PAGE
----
Dominant mutual third set
The dominant mutual third set (DMT set) is a set of candidates such that every candidate within the set pairwise-beats every candidate outside the set, and more than one-third of the voters prefer the members of the set to every non-member of the set, i.e. it is a solid coalition. When there is only one candidate in the DMT set, they are a Condorcet winner with over 1/3rd of voters ranking them uniquely 1st. The "dominant" in the name refers to pairwise dominance.
It was first defined by James Green-Armytage as a more particular version of the mutual majority set.
The DMT criterion or property is that a voting method must always elect a candidate in the DMT set.
Complying methods[edit | edit source]
Instant-runoff voting always elects a winner from the smallest dominant mutual third set, just like it does from the smallest mutual majority set. Chris Benham later determined that IRV and Smith,IRV also meet dominant mutual third burial resistance (DMTBR): raising a candidate not in the smallest dominant mutual third set cannot make that candidate the IRV winner.
It can be proven that several other Condorcet-IRV hybrid methods pass dominant mutual third burial resistance. For example, with Benham's method, since at least one member of the smallest DMT set is guaranteed to be one of the two final remaining candidates after eliminating the rest, there is no incentive for a voter who honestly prefers that DMT member over the other final remaining candidate to not vote that preference i.e. the same incentive for honest voting exists as if it was a runoff. This is one major reason cited by those who prefer Condorcet-IRV methods, as they claim that most elections feature a DMT set (i.e. perhaps because the voters are polarized into two sides, and with one side being majority-preferred to the other), and therefore these methods will be more strategically resistant in practice than many others.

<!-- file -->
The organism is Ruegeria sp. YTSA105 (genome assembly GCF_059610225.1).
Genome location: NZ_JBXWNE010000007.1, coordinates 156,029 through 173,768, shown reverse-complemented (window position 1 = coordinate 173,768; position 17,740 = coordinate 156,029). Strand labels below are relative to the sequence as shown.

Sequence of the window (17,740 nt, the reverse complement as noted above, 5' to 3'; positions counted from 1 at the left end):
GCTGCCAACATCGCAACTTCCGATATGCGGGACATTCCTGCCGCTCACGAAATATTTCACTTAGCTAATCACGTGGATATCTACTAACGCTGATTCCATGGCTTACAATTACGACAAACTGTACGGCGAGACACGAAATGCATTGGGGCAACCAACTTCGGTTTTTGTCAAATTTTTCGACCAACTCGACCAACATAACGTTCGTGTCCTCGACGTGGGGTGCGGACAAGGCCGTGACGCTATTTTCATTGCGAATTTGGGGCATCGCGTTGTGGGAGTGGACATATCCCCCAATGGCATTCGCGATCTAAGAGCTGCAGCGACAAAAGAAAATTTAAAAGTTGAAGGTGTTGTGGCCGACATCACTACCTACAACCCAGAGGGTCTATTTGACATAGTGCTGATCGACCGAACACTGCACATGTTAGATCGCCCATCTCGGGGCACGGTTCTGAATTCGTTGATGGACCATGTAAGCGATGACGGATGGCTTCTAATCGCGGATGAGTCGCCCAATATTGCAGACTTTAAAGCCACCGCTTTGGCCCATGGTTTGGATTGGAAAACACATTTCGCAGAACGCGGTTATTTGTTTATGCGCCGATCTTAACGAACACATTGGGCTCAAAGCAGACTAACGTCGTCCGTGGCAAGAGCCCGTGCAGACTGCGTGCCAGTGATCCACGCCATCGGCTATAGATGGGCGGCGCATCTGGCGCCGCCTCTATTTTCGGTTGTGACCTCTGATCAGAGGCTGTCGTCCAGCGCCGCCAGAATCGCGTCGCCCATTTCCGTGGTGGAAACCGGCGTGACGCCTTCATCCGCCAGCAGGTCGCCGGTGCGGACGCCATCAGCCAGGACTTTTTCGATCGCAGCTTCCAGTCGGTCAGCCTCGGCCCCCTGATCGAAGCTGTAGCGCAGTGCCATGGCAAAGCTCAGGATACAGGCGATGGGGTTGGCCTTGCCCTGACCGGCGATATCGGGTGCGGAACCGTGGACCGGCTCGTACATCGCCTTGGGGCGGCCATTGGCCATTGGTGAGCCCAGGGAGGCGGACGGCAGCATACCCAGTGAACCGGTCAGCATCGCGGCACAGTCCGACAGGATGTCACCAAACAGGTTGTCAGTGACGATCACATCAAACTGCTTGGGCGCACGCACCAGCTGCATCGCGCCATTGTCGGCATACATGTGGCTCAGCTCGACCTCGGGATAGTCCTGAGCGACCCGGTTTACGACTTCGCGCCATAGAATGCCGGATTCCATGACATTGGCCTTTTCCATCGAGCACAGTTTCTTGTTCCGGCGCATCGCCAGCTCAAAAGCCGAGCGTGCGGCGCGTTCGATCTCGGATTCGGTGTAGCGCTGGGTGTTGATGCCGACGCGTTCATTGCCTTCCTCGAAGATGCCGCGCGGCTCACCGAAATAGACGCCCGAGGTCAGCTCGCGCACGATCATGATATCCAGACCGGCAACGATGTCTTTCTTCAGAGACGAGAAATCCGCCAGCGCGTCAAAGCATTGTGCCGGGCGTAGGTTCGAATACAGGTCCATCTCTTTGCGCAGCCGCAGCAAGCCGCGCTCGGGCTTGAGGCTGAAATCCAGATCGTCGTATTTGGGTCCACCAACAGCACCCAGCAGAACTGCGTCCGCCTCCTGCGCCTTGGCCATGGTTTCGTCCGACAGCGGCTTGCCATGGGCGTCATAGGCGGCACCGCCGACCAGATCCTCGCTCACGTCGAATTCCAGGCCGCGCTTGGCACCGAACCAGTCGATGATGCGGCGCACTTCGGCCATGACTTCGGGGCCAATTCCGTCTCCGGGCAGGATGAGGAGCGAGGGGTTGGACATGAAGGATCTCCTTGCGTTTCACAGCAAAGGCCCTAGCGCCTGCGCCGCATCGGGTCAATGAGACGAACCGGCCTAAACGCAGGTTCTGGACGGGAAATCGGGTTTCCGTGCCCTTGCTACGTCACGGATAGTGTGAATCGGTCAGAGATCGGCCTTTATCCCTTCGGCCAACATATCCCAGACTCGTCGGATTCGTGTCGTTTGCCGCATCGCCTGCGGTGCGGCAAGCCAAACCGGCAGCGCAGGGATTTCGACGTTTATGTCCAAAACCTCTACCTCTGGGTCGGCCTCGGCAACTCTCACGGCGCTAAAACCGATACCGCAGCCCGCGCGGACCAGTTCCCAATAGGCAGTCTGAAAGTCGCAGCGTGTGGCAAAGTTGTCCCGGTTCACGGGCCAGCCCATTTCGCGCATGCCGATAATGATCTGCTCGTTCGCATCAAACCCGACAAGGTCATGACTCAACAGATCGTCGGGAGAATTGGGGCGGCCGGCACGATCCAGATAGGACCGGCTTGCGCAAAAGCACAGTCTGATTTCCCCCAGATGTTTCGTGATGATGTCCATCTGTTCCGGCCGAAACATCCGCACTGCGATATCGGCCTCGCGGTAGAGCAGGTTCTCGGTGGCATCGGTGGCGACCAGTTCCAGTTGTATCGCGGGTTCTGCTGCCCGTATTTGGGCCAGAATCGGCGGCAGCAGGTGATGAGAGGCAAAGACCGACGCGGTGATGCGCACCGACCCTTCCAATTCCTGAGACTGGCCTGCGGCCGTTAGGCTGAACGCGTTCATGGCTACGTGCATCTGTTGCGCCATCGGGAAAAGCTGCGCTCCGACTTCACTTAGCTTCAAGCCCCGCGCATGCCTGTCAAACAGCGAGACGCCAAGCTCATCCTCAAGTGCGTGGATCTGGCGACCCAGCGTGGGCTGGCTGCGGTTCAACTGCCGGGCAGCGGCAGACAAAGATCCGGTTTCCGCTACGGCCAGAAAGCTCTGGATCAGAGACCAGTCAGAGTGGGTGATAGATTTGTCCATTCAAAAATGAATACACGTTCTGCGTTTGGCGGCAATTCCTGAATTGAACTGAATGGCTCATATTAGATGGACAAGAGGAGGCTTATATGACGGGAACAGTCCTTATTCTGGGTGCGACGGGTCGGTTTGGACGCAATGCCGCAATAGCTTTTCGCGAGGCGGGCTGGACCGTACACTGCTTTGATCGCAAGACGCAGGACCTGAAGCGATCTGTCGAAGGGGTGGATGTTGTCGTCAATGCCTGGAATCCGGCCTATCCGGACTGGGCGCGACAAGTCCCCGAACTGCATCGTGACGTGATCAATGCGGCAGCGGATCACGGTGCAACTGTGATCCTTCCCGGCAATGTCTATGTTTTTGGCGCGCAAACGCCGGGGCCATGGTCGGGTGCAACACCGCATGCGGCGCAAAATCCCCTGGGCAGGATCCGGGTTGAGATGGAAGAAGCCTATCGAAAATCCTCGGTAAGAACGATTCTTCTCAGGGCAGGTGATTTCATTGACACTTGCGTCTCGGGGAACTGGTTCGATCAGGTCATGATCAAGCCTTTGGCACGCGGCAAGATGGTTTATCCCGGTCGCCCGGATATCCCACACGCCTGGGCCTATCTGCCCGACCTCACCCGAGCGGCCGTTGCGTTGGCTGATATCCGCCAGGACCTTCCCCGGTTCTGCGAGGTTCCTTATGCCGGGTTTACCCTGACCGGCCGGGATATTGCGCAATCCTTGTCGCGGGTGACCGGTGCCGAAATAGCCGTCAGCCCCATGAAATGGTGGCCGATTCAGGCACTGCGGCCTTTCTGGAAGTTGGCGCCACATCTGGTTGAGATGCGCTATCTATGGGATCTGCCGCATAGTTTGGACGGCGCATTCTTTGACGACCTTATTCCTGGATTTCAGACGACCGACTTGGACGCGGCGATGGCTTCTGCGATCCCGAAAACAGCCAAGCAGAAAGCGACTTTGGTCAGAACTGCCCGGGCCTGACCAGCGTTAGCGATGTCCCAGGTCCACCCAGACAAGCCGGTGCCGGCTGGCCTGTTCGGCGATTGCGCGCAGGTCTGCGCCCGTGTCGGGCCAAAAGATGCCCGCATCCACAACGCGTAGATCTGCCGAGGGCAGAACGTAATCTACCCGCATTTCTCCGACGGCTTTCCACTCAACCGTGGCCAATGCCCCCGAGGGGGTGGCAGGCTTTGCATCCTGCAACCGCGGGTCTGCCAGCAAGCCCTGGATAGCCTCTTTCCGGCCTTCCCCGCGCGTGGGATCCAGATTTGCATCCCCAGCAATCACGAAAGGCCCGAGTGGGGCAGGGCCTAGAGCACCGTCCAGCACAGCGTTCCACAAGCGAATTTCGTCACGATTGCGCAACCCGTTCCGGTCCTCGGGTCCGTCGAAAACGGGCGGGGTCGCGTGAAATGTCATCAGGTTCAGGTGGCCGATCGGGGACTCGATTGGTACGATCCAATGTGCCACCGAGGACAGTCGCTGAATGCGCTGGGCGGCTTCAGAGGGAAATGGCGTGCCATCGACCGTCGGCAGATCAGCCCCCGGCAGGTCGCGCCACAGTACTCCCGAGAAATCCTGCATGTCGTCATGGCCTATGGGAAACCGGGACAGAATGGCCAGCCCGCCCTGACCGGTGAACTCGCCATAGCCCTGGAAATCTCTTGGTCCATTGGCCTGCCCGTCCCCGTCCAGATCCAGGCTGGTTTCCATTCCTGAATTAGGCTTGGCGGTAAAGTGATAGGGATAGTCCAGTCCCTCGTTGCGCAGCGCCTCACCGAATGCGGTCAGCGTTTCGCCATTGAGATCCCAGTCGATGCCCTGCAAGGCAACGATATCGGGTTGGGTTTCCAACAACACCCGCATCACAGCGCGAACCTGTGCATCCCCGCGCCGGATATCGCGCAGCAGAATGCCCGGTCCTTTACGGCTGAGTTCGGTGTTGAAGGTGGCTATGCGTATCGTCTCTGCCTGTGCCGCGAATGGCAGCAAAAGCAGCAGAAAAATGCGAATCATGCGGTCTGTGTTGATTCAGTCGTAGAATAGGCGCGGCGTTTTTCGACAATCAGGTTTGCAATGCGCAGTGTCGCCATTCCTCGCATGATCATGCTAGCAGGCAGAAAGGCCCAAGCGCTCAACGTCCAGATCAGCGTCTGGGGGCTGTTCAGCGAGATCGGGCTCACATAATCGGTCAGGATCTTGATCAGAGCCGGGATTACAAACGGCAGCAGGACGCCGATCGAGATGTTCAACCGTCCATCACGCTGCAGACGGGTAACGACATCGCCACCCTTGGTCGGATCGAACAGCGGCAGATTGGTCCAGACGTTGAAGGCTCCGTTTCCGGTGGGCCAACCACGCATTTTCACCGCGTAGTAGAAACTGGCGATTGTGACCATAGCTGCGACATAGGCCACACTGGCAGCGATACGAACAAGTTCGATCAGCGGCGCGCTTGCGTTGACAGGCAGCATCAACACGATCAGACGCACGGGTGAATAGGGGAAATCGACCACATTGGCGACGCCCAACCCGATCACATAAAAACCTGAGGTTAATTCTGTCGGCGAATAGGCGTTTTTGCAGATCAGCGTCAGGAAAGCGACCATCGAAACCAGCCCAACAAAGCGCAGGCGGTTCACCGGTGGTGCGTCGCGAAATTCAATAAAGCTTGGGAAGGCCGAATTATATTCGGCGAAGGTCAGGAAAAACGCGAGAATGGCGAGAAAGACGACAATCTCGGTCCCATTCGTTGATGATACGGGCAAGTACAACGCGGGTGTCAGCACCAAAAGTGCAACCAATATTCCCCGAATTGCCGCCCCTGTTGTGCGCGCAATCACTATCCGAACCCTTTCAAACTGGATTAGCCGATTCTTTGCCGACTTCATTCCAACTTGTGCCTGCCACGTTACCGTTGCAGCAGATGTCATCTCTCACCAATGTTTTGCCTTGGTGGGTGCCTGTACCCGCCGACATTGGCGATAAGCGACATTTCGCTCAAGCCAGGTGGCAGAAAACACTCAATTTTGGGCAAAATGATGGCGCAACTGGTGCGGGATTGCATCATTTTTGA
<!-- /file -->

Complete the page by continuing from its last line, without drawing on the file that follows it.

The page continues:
Since the Smith set is a subset of the smallest DMT set, all Smith-efficient Condorcet methods are DMT-efficient. Smith does not necessarily imply dominant mutual third burial resistance, however; for instance, Schulze fails DMTBR.
If there is a single candidate in the DMT set (i.e. a Condorcet winner with at least a third of the first preferences), and no voters change their votes between the first and second round, then Runoff voting elects that candidate. Runoff voting does not pass the DMT criterion in full generality.
Implications[edit | edit source]
One implication is that when all but one candidate in the DMT set is eliminated, the remaining candidate will be a Condorcet winner and have over 1/3rd of all 1st choice votes. This is notable in the context of IRV because any candidate who has over 1/3rd of the active votes in any round of IRV is guaranteed to be one of the final two remaining candidates if eliminating candidates until only two remain (since they are guaranteed to be one of the top two candidates in every round, since at most any two other candidates could each have just under 1/3rd of the active votes, or only one other candidate could have over 1/3rd of the active votes), and any candidate who pairwise beats all others must as a consequence win the final round of IRV against the other final remaining candidate, since that is just a pairwise matchup between the two.
Notes[edit | edit source]
In many voting methods that pass DMT, if there are two DMT-like solid coalition sets (i.e. over 1/3rd of voters solidly support Democrats and over 1/3rd for Republicans, with the Democrat solid coalition being pairwise-dominant), then one of the candidates in each set will be the winner and runner-up (i.e. a Democrat will win and a Republican will be the runner-up).
As with any other set criterion, an elimination method that passes the DMT criterion can be halted once there's only one uneliminated candidate left in the set: that candidate must be the winner. Whether doing so is faster than running the elimination method to completion depends on the complexity of the method in question.